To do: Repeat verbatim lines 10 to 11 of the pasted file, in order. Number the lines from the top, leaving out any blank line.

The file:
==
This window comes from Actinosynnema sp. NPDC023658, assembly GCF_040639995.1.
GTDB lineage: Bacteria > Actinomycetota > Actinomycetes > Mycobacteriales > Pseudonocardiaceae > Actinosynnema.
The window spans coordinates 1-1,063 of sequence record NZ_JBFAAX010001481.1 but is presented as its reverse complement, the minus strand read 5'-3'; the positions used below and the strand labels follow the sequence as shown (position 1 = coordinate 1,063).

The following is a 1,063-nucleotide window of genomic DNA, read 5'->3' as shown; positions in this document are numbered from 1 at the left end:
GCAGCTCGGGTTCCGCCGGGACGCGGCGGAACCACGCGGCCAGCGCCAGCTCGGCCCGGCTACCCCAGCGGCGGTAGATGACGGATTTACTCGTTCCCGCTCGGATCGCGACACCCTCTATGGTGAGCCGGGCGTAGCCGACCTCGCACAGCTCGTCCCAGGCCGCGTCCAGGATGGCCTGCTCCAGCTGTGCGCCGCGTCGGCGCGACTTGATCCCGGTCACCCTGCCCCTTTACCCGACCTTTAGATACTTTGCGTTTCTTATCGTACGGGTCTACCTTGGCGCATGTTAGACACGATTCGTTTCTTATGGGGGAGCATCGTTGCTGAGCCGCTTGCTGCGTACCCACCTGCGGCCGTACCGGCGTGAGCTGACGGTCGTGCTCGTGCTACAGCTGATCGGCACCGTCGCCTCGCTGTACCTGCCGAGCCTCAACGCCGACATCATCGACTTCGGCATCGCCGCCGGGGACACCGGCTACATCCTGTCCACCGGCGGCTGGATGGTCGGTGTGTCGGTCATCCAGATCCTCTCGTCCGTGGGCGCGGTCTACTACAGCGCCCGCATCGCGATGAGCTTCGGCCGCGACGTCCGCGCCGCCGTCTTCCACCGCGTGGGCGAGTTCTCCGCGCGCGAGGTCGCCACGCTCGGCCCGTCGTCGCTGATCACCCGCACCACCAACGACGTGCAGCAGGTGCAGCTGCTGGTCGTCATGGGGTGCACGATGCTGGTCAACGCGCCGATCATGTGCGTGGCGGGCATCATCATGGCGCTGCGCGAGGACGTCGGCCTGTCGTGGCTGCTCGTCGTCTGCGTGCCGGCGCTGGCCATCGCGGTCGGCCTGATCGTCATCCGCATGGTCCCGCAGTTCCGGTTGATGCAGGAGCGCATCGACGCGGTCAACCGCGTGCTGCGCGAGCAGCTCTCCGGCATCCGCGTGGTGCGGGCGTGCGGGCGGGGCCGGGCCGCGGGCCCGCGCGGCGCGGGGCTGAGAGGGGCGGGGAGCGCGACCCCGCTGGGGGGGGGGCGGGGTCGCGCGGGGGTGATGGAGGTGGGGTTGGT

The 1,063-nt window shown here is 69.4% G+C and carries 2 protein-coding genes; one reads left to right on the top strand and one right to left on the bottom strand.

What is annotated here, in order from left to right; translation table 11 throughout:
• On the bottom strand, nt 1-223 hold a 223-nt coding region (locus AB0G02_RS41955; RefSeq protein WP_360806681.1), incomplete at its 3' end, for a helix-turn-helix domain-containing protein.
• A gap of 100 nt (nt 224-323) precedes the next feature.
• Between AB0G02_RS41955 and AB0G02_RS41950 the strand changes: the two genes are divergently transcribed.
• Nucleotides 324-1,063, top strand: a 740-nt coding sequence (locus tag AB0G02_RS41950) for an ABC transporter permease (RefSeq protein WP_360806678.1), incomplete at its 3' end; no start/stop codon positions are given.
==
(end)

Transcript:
• Between AB0G02_RS41955 and AB0G02_RS41950 the strand changes: the two genes are divergently transcribed.
• Nucleotides 324-1,063, top strand: a 740-nt coding sequence (locus tag AB0G02_RS41950) for an ABC transporter permease (RefSeq protein WP_360806678.1), incomplete at its 3' end; no start/stop codon positions are given.